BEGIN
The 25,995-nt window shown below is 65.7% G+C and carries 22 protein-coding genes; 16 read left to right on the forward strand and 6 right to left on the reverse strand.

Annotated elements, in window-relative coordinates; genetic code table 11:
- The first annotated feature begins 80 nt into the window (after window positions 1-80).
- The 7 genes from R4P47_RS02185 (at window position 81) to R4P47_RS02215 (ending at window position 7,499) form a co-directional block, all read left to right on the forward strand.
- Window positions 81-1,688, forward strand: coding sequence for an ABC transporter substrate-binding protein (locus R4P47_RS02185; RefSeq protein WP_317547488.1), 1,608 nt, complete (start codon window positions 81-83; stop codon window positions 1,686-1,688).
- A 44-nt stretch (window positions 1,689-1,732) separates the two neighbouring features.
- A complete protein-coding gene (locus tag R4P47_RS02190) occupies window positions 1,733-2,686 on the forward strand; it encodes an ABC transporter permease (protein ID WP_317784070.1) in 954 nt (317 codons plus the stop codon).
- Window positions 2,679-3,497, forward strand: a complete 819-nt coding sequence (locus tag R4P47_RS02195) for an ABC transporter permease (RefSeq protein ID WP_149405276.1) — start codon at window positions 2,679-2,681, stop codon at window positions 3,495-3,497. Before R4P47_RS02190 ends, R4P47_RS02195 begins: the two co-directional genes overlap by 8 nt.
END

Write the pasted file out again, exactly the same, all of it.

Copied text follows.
The 25,995-nt window shown below is 65.7% G+C and carries 22 protein-coding genes; 16 read left to right on the forward strand and 6 right to left on the reverse strand.

Annotated elements, in window-relative coordinates; genetic code table 11:
- The first annotated feature begins 80 nt into the window (after window positions 1-80).
- The 7 genes from R4P47_RS02185 (at window position 81) to R4P47_RS02215 (ending at window position 7,499) form a co-directional block, all read left to right on the forward strand.
- Window positions 81-1,688, forward strand: coding sequence for an ABC transporter substrate-binding protein (locus R4P47_RS02185; RefSeq protein WP_317547488.1), 1,608 nt, complete (start codon window positions 81-83; stop codon window positions 1,686-1,688).
- A 44-nt stretch (window positions 1,689-1,732) separates the two neighbouring features.
- A complete protein-coding gene (locus tag R4P47_RS02190) occupies window positions 1,733-2,686 on the forward strand; it encodes an ABC transporter permease (protein ID WP_317784070.1) in 954 nt (317 codons plus the stop codon).
- Window positions 2,679-3,497, forward strand: a complete 819-nt coding sequence (locus tag R4P47_RS02195) for an ABC transporter permease (RefSeq protein ID WP_149405276.1) — start codon at window positions 2,679-2,681, stop codon at window positions 3,495-3,497. Before R4P47_RS02190 ends, R4P47_RS02195 begins: the two co-directional genes overlap by 8 nt.